Written at some point in my first week at my PST site (May 3-9)
After our delicious restaurant feast on the way to Xashuri, our two charter buses pulled up to what I believe is its central park, where we saw a horde of families gathered. The families gathered around one side, and the volunteers on the other. Our training director, Tengo, called out the village cluster that would go, and then the Georgian family name and the volunteer name. Gomi was the first cluster up, and our group nervously stepped up to the plate. I awkwardly stared around the family members there, looking for a young-ish looking person and smiling. I ended up being the last one to be called, and a beautiful young Georgian woman shook my hand, kissed my cheek, and told me she was Teona!
Just to give you a better understanding of the utter chaos involved.
Teona took me around to collect her husband, Mamuka, and Nika. After watching for a few seconds and much hand-wringing on my part due to a lack of Georgian ability, they helped me collect my bags—there are A TON and I’m not sure how I’m going to move it all to permanent site—and bring it to a car. Initially I wasn’t sure if the car was a taxi or not. I wasn’t sure until we arrived at their house and the ‘taxi driver’ came in. At this point, I know that the driver is Teona’s brother Dato.
My lack of language ability left me utterly bewildered when both Teona and Mamuka left me in the ‘taxi’ with a strange man in the middle of Khashuri. They had gone to the market to buy food and bottled water for me—Peace Corps wants us to drink bottled water and not tap. Nika and I stared at each other a lot and he offered me some gum.
Finally we made the drive back to Gomi (we’d passed it on the way from Bazalet’i) and arrived at Teona and Mamuka’s house. It’s right off the highway (as is most of Gomi) and right near railroad tracks (as is most of Gomi, but I’m closer than most of the houses).
PC Georgia requires each host family house to have a bedroom with a desk, chair, bed, and locking door; mine excels and I even have a wardrobe and double bed to myself. I have running water (hot whenever I want) and a Western shower as well. I’ve only showered once since I’ve gotten here though because the host family showers infrequently as well, and we were told to observe their customs and follow them. No toilet, but our outhouse is one of the cleanest ones I’ve noticed and quite close to the house. I prefer having a shower to having a toilet in any case! And… dum dum dum… our house has internet. Only on the home computer with Ethernet, so no WiFi on this computer, but it’s the only one in my clusters’ host families with internet. We began Google Translating almost immediately. Thanks Google.
In our backyard, we have 4 hens, a rooster, 2 cows, a baby pig, an outhouse, a shed I haven’t been in, and a small herb garden. Teona milks the cows and walks them out every day, and basically is an all around boss. She went to university in Gomi studying education, but for now spends time at home with Nika and is an Avon saleswoman. She let me help her cooking and with the dishes almost immediately, which seems to be a rare occurrence amongst volunteers. I enjoy it; it makes me feel as if I’m part of the family and not just a guest. Also, I believe that being a child of Chinese immigrants has made me more used to the culture of being pushy and offering food, as well as saying no to others’ helping with chores even though it would actually be very helpful. I just take the dishes from her and start doing them, even though she protests. Within a few minutes, everyone in the house is praising me for being a ‘kargi gogo’ (good girl) or ‘marjue gogo’ (still working on what this means, but I am pretty sure it’s a good thing) so I think I’m doing it ok.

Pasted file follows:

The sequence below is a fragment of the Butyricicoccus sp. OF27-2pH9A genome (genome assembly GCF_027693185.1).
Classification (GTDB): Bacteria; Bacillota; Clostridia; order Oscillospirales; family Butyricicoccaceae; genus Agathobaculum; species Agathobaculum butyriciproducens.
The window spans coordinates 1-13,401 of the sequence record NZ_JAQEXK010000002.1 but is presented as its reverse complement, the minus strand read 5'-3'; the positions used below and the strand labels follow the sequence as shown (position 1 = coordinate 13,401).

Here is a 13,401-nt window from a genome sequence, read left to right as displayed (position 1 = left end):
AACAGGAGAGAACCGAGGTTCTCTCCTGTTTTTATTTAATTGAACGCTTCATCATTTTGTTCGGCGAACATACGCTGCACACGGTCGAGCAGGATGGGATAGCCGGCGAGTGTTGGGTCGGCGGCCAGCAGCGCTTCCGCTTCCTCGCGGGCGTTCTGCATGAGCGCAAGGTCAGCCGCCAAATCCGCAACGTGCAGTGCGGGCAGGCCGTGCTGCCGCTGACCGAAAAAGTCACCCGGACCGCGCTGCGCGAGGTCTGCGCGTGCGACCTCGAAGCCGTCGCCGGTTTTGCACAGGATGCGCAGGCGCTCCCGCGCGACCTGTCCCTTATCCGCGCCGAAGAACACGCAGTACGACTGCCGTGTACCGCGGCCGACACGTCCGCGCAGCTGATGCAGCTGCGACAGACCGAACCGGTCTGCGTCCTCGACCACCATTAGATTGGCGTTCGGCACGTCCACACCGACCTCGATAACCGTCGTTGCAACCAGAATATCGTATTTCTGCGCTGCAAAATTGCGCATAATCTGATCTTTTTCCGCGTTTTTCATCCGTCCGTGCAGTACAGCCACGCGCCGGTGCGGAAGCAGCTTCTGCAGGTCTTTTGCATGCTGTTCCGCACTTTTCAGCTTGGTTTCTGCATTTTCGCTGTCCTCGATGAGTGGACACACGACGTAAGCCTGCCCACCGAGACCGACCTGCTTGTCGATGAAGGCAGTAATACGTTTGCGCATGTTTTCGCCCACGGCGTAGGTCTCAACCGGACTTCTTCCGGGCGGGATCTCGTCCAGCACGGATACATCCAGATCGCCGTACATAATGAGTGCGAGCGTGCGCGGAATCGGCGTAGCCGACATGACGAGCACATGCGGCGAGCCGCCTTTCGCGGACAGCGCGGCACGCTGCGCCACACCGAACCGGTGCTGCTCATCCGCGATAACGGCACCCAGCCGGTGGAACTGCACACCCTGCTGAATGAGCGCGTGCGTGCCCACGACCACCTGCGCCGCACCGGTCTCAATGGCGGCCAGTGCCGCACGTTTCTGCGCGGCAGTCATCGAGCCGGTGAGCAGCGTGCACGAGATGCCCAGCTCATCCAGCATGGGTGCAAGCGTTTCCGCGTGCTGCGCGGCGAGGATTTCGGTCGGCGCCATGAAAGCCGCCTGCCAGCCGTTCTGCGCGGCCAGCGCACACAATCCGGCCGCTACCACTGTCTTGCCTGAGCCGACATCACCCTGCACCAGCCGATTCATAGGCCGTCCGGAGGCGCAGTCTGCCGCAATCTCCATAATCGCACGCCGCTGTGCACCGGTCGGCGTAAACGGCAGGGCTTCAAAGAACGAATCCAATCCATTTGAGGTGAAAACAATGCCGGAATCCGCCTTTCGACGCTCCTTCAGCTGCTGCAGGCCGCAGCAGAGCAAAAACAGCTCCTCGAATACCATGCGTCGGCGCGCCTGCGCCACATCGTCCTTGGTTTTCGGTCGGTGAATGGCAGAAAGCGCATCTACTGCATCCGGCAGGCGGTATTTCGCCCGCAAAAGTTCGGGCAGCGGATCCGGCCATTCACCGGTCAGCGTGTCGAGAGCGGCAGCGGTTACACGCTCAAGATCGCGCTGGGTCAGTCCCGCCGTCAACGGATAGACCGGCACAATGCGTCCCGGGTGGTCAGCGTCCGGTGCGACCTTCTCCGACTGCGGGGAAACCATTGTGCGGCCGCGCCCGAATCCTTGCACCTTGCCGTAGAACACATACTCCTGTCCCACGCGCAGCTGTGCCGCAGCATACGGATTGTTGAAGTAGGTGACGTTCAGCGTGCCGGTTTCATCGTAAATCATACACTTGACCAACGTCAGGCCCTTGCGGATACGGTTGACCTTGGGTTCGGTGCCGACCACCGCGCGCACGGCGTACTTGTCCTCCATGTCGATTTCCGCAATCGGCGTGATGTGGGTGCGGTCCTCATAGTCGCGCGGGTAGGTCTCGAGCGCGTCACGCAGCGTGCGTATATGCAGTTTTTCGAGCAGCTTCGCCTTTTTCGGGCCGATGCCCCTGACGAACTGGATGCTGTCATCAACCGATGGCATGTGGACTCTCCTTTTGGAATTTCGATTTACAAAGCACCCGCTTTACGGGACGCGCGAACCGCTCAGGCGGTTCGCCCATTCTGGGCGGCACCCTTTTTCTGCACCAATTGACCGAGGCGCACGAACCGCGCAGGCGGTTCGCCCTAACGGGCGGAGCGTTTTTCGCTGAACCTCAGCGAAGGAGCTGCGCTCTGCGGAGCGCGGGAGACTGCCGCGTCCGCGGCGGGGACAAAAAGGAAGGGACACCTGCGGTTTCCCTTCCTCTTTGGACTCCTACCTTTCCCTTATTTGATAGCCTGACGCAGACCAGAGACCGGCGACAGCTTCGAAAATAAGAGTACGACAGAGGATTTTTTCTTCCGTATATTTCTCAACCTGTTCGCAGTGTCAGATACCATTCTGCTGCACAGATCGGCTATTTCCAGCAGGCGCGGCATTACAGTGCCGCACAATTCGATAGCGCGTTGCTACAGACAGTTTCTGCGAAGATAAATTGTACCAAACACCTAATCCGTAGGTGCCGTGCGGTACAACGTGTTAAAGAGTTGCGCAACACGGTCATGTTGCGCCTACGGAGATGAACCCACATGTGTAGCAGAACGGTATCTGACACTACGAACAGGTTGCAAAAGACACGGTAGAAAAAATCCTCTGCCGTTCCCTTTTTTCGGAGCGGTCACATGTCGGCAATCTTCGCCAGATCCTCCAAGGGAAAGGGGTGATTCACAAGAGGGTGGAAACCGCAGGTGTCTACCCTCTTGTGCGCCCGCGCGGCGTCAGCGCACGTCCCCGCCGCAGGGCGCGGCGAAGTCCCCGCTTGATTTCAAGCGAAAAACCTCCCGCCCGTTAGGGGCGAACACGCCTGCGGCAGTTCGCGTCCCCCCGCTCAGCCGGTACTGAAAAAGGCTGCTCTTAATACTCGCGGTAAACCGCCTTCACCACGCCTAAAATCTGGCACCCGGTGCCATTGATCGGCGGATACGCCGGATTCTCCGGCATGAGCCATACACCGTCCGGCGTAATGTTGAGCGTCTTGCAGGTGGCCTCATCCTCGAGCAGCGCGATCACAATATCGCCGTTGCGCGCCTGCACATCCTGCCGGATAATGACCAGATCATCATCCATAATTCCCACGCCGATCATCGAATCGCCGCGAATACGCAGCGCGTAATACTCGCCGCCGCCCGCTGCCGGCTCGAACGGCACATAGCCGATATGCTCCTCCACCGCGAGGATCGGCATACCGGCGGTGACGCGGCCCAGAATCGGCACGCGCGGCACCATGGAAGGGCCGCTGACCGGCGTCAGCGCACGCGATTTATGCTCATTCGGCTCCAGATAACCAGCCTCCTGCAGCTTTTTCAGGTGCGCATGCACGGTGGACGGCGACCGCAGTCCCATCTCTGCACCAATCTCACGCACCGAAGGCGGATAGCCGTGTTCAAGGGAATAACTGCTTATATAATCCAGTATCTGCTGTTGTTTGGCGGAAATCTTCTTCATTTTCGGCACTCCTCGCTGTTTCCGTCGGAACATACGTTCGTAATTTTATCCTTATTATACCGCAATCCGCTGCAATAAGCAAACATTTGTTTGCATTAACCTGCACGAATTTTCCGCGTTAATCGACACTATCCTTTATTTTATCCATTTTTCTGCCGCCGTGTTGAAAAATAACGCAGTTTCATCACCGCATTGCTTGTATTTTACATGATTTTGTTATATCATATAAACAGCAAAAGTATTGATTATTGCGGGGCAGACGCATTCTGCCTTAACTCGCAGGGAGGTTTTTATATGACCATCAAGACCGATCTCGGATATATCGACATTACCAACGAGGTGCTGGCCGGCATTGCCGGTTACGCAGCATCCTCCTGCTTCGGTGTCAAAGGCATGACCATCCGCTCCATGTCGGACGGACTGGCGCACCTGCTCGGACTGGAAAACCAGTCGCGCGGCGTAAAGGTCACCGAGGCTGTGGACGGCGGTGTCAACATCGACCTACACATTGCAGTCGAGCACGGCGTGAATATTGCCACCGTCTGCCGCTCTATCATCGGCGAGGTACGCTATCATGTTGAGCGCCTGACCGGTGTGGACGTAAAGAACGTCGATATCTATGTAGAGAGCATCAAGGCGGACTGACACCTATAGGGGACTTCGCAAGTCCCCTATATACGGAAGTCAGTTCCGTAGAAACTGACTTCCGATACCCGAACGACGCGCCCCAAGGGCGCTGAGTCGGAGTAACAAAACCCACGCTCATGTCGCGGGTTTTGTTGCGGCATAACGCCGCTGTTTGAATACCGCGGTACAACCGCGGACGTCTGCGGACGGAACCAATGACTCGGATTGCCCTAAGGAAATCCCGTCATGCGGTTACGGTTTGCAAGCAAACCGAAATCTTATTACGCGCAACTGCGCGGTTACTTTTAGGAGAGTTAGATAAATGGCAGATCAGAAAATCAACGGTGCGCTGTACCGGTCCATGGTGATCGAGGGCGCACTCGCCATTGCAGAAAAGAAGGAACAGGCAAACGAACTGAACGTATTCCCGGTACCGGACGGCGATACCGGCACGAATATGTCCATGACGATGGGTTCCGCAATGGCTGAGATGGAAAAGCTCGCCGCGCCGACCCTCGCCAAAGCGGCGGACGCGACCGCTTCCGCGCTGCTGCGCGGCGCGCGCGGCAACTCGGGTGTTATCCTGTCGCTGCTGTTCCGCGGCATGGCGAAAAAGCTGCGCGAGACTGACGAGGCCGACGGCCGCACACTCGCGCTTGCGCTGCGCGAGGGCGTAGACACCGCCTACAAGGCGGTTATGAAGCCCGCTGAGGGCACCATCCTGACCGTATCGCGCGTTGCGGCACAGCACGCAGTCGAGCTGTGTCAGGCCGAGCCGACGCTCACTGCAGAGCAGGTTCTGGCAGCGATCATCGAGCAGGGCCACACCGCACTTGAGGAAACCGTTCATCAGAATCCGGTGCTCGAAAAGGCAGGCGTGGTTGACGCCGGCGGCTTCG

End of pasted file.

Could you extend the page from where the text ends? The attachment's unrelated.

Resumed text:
The food here is crazy and amazing. I was hoping to maybe lose weight due to walking, but bread and cheese abound—cheese from the cows in the backyard. The best thing I’ve had so far is ‘bazhe,’ a creamy spiced walnut sauce put on meat that my host mom made the other day. I also really enjoy this garlic-y eggplant dish they have.
A typical daily schedule for me—keep in mind it’s only been ~4 days here in Gomi:
- Wake up at 7-7:30am, brush teeth, etc. Say hi to host mom as I have to pass kitchen to go to bathroom
- Host mom asks me what I want for breakfast. I say whatever she’s having. She makes me a cup of coffee with a heaping spoonful of sugar. She says she puts 3 in hers. I normally drink mine black but that might be too crazy.
- I change, do makeup and things.
- I come out to a breakfast spread. She has a crepe maker/press thing that grills a cheesy sandwich of deliciousness quickly.
- I shove food in my mouth and am probably late meeting Kyle and Alan outside my house. I’m not allowed to walk around alone (so far), and I also have no idea where things are because I’m awful with directions. My host mom lets the cows out and walks me to my meeting spot with Kyle and Alan—the community center that has free WiFi at all times! After business hours it closes so we have to squat outside for the WiFi. Also, apparently there is a brothel nearby so the females aren’t allowed to be there alone and/or after 7pm.